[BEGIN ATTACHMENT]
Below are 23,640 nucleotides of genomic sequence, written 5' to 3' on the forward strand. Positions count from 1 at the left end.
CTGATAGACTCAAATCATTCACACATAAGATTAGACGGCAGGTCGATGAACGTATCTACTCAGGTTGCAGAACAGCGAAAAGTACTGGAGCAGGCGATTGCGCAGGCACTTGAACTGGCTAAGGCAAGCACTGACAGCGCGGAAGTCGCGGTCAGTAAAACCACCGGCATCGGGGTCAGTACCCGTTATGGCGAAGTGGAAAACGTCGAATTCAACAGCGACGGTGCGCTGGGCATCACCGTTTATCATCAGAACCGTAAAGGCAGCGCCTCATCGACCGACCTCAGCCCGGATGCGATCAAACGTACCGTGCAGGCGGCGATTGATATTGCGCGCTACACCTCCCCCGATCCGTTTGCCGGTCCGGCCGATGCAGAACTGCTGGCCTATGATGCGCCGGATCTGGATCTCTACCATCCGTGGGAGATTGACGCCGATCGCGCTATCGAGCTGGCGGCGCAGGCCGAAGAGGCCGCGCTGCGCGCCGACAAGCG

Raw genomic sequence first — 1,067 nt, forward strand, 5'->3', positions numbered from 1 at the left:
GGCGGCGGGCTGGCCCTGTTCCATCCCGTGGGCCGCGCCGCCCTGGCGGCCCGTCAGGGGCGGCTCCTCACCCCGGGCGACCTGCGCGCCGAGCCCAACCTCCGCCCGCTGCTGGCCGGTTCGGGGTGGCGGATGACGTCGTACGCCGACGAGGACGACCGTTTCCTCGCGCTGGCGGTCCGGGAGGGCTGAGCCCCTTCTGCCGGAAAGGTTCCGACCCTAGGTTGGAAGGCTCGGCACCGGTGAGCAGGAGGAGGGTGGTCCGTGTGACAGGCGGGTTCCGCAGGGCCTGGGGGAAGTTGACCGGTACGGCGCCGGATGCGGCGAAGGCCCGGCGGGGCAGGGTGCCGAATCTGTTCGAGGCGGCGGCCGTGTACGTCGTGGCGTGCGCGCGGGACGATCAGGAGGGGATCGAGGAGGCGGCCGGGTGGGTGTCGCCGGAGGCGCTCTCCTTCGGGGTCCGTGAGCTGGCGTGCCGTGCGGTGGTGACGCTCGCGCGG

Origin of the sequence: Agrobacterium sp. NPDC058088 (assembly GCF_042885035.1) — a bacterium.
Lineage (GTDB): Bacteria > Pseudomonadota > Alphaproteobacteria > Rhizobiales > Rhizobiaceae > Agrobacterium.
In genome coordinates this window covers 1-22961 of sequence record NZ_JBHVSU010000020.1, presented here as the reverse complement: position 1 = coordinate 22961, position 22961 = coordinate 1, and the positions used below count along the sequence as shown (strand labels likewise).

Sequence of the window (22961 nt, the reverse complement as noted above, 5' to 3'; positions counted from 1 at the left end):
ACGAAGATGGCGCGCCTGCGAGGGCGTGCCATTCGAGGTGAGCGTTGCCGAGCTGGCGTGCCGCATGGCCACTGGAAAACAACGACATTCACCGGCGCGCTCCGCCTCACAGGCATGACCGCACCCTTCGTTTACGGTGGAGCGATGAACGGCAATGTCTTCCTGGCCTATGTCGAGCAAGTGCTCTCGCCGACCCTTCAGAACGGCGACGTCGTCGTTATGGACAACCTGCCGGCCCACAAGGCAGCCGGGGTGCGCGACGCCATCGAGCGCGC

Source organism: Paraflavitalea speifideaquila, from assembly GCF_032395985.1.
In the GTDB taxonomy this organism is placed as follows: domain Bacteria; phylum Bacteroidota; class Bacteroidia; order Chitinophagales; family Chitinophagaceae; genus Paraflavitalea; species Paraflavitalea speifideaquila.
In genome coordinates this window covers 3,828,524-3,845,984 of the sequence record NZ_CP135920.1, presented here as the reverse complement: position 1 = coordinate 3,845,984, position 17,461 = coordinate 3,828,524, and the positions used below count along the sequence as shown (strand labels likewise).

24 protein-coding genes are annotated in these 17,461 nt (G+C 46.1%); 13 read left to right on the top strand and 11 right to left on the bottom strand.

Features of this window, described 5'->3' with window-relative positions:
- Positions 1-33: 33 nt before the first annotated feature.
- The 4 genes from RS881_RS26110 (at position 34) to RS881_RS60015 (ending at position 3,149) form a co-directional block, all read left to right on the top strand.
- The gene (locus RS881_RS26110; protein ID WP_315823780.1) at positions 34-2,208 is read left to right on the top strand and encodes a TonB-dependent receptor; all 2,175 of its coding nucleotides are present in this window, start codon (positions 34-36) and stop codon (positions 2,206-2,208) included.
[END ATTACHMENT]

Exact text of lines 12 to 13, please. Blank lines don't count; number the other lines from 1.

In genome coordinates this window covers 3,828,524-3,845,984 of the sequence record NZ_CP135920.1, presented here as the reverse complement: position 1 = coordinate 3,845,984, position 17,461 = coordinate 3,828,524, and the positions used below count along the sequence as shown (strand labels likewise).

24 protein-coding genes are annotated in these 17,461 nt (G+C 46.1%); 13 read left to right on the top strand and 11 right to left on the bottom strand.